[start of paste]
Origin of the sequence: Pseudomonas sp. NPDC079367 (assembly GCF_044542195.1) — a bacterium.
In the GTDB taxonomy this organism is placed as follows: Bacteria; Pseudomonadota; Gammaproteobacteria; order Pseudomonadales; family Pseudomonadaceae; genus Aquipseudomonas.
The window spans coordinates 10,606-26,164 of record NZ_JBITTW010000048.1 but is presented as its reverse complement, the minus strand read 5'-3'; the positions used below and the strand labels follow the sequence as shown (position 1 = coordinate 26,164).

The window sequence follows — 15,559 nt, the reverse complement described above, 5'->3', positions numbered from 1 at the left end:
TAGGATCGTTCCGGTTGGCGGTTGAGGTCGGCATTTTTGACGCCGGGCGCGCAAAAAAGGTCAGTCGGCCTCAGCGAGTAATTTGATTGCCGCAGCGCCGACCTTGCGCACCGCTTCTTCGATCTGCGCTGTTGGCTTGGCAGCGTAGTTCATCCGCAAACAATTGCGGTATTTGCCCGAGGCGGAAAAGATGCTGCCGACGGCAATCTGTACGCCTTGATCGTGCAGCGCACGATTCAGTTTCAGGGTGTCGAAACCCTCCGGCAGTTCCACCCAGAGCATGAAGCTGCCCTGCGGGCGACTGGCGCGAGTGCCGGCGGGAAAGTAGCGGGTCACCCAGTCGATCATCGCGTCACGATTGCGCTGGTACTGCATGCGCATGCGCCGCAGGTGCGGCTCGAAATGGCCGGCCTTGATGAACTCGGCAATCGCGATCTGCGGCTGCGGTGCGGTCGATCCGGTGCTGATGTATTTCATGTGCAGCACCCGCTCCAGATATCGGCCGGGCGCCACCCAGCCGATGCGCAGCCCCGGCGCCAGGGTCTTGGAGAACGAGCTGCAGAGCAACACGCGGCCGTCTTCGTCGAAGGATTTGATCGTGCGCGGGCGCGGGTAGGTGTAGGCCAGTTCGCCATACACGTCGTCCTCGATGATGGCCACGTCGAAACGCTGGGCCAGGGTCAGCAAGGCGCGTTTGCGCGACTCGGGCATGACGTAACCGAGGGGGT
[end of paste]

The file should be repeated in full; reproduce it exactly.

Origin of the sequence: Pseudomonas sp. NPDC079367 (assembly GCF_044542195.1) — a bacterium.
In the GTDB taxonomy this organism is placed as follows: Bacteria; Pseudomonadota; Gammaproteobacteria; order Pseudomonadales; family Pseudomonadaceae; genus Aquipseudomonas.
The window spans coordinates 10,606-26,164 of record NZ_JBITTW010000048.1 but is presented as its reverse complement, the minus strand read 5'-3'; the positions used below and the strand labels follow the sequence as shown (position 1 = coordinate 26,164).

The window sequence follows — 15,559 nt, the reverse complement described above, 5'->3', positions numbered from 1 at the left end:
TAGGATCGTTCCGGTTGGCGGTTGAGGTCGGCATTTTTGACGCCGGGCGCGCAAAAAAGGTCAGTCGGCCTCAGCGAGTAATTTGATTGCCGCAGCGCCGACCTTGCGCACCGCTTCTTCGATCTGCGCTGTTGGCTTGGCAGCGTAGTTCATCCGCAAACAATTGCGGTATTTGCCCGAGGCGGAAAAGATGCTGCCGACGGCAATCTGTACGCCTTGATCGTGCAGCGCACGATTCAGTTTCAGGGTGTCGAAACCCTCCGGCAGTTCCACCCAGAGCATGAAGCTGCCCTGCGGGCGACTGGCGCGAGTGCCGGCGGGAAAGTAGCGGGTCACCCAGTCGATCATCGCGTCACGATTGCGCTGGTACTGCATGCGCATGCGCCGCAGGTGCGGCTCGAAATGGCCGGCCTTGATGAACTCGGCAATCGCGATCTGCGGCTGCGGTGCGGTCGATCCGGTGCTGATGTATTTCATGTGCAGCACCCGCTCCAGATATCGGCCGGGCGCCACCCAGCCGATGCGCAGCCCCGGCGCCAGGGTCTTGGAGAACGAGCTGCAGAGCAACACGCGGCCGTCTTCGTCGAAGGATTTGATCGTGCGCGGGCGCGGGTAGGTGTAGGCCAGTTCGCCATACACGTCGTCCTCGATGATGGCCACGTCGAAACGCTGGGCCAGGGTCAGCAAGGCGCGTTTGCGCGACTCGGGCATGACGTAACCGAGGGGGT